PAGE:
|California State University, Los Angeles|
|Motto||Vox Veritas Vita (Latin, "Voice Truth Life" Speak the truth as a way of life.)|
|President||James M. Rosser|
|Location||Los Angeles, California , United States|
|Campus||Urban, 175 acre (1.5 km²)|
|Former names||Los Angeles State College of Applied Arts and Sciences (1947-64)
California State College at Los Angeles (1964-72)
|Colors||Black & Gold|
|Affiliations||California State University system|
California State University, Los Angeles (also known as Cal State L.A., CSULA, or CSLA) is a public university, part of the California State University system. The campus is located in the eastern region of Los Angeles, California, United States, in the University Hills district, facing the San Gabriel Mountains, at the center of Los Angeles metropolitan area just five miles (8 km) from Los Angeles civic and cultural center. It is located next to two major interstate highways: Interstate 10 and Interstate 710.
Serving approximately 21,000 students primarily from the greater Los Angeles area,ref>http://www.calstatela.edu/student/prospect.htm</ref> CSULA has more than 210,000 alumni. CSULA operates year round on the quarter system. Four quarters, each 11 weeks in duration. Cal State L.A. is organized into six colleges that incorporate 50 academic departments and divisions offering a variety of majors. Six colleges offer nationally recognized science, arts, business, criminal justice, engineering, nursing, education and humanities programs. CSULA is home to the critically-acclaimed Luckman Jazz-Orchestra and to a unique university center for gifted students as young as 11.
The 175-acre (0.71 km2) hilltop campus core is home to the nation's first Charter College of Education, a NASA-funded SPACE program, Rockefeller-supported humanities center, a National Science Foundation funded environmental research center and other award-winning engineering programs. U.S. News has ranked CSULA's undergraduate business program as one of the best in the nation. The School of Nursing is considered to be one of the best in the state of California.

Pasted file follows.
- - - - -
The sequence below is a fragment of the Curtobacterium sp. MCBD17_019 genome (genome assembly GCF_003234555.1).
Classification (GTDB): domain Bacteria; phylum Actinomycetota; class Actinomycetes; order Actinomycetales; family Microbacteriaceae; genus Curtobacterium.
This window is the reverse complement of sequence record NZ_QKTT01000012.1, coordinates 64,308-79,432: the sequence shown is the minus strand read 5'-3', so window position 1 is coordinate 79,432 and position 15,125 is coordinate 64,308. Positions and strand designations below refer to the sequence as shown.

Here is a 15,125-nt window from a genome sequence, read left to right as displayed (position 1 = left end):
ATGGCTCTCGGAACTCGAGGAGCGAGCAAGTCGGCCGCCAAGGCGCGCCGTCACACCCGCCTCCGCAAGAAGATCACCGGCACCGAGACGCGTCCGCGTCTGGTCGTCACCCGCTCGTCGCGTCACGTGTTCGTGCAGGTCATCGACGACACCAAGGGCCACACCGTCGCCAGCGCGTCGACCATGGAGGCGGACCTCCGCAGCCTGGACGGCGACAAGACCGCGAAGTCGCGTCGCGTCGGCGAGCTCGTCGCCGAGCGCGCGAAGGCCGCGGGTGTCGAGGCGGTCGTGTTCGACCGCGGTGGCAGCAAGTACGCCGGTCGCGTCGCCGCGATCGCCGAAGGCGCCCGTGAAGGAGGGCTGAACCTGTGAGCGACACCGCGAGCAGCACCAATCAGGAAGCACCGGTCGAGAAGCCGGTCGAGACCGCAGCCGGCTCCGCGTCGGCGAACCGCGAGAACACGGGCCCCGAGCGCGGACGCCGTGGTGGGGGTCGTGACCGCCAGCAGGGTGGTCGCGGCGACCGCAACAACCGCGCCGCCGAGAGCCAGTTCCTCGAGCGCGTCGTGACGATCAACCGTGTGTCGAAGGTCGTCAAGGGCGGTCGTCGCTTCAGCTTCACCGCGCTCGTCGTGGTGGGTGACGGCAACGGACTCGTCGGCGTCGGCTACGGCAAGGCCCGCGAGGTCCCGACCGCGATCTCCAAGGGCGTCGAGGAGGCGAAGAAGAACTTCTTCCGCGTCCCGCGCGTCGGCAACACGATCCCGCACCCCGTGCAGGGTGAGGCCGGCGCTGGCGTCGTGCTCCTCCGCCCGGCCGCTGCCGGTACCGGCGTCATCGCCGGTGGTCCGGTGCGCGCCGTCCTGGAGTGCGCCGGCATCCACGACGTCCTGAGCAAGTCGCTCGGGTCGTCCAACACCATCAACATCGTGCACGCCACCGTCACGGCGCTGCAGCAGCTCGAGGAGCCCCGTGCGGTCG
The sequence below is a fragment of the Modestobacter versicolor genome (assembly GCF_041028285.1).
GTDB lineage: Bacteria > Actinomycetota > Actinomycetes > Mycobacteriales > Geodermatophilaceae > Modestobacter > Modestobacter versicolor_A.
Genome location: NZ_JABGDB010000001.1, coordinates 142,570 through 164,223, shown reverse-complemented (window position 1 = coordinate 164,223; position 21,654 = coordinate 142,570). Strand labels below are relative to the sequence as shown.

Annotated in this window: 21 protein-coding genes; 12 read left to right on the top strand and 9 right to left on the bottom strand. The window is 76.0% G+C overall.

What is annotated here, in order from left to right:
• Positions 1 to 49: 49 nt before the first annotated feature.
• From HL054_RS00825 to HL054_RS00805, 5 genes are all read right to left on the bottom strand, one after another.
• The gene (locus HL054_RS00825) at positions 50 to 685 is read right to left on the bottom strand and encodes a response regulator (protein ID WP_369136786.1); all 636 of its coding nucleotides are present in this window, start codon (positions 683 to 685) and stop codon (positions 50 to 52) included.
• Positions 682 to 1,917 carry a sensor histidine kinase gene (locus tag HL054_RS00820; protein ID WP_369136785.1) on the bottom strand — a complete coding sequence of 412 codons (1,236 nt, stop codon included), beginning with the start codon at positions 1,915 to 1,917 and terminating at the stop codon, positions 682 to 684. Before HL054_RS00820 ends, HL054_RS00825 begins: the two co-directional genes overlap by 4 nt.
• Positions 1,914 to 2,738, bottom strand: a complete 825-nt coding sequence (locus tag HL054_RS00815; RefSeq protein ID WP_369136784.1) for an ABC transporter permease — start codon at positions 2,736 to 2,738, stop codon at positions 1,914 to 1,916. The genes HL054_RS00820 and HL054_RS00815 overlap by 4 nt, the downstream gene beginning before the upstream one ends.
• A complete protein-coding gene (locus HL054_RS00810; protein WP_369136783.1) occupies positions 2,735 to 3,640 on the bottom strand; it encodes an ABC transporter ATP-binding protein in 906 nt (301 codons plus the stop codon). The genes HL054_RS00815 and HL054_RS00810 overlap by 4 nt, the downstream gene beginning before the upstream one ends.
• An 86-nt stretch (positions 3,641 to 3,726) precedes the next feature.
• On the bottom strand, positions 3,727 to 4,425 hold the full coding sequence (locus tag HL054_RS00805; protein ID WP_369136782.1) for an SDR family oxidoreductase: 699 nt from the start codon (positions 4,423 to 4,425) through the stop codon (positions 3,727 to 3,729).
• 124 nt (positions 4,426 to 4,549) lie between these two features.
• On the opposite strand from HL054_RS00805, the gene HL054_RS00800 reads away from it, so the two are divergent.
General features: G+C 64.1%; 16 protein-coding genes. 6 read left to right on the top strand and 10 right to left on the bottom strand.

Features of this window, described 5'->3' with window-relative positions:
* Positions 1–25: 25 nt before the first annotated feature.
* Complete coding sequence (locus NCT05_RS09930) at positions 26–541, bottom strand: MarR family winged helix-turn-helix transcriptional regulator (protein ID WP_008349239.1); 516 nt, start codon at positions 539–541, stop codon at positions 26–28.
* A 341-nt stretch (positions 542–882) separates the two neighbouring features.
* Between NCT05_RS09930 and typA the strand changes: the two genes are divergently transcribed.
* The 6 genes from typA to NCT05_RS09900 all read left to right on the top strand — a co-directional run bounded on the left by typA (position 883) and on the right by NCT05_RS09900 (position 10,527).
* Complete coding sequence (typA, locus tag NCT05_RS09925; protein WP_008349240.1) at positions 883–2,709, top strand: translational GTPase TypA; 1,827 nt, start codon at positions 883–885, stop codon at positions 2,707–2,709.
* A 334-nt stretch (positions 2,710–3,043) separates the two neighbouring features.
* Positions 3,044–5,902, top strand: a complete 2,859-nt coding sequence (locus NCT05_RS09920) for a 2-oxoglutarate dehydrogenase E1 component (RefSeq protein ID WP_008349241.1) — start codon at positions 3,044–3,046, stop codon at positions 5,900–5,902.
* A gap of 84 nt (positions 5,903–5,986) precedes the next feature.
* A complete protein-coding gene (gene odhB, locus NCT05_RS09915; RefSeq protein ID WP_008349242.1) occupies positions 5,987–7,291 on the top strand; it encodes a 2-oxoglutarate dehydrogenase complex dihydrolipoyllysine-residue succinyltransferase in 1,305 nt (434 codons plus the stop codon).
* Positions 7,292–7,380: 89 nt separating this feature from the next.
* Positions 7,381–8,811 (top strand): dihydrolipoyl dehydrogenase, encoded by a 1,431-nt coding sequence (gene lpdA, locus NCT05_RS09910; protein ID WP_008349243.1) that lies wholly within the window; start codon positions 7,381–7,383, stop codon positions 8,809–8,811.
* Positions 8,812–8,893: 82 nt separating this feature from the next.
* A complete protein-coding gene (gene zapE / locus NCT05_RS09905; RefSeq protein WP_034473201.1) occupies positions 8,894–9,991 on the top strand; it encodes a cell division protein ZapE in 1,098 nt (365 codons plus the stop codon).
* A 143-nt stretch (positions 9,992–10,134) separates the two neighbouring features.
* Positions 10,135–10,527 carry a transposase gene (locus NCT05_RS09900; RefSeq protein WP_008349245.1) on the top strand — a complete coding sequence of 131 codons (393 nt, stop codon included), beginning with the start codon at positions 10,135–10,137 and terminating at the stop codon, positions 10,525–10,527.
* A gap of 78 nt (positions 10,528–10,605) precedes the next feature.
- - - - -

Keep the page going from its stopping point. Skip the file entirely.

The Charter College of Education has awarded more teaching credentials in the state of California than any other public institution, and includes an innovative program designed to train teachers for the specific demands of urban schools. Cal State L.A. also has the nation's largest early/pre-teen collegiate program, and along with California State University, Long Beach, one of the few graduate Criminalistics program west of the Mississippi River. The Television, Film, and Media Studies program is one of the foremost film schools in the CSU system, coordinating film and TV production experiences with the neighboring Hollywood film industry. The university awards more bachelor's degrees to Hispanics than any other California college or university. It is also among the highest of any college or university in the United States today.
It is also home to the Los Angeles County High School for the Arts (LACHSA), a prestigious arts high school, notable for being the only arts high school in Los Angeles that allows for students from any district within Los Angeles County to attend. Classrooms are shared with Cal State L.A., however, LACHSA activities tend to be separate from those of Cal State L.A's. Notable LACHSA alumni include singer Josh Groban, actress Jenna Elfman. actor/singer Corbin Bleu, and Los Angeles Clippers executive Ron "Country Club" Kobata.
The campus is nestled among rolling hills on a site that once housed one of California's 36 original adobes, built in 1776 by Franciscan missionaries and destroyed by fire in 1908. These lands once were part of a Spanish land grant known as Rancho Rosa Castilla, given to Juan Batista Batz, a Basque rancher from northern Spain who settled here in the 1850s. The inspiration for the name of the rancho, according to local historians, were the wild roses that once grew near the ranch home. The main drive through the campus is known as Paseo Rancho Castilla, in acknowledgment of the University's historic heritage.
CSULA was founded in 1947 by an act of the California legislature and opened for classes as the Los Angeles State College of Applied Arts and Sciences on the campus of what is now Los Angeles City College. LACC's first president was P. Victor Peterson. The shared-campus experiment proved to be unwieldy and the school moved to its present location in 1955.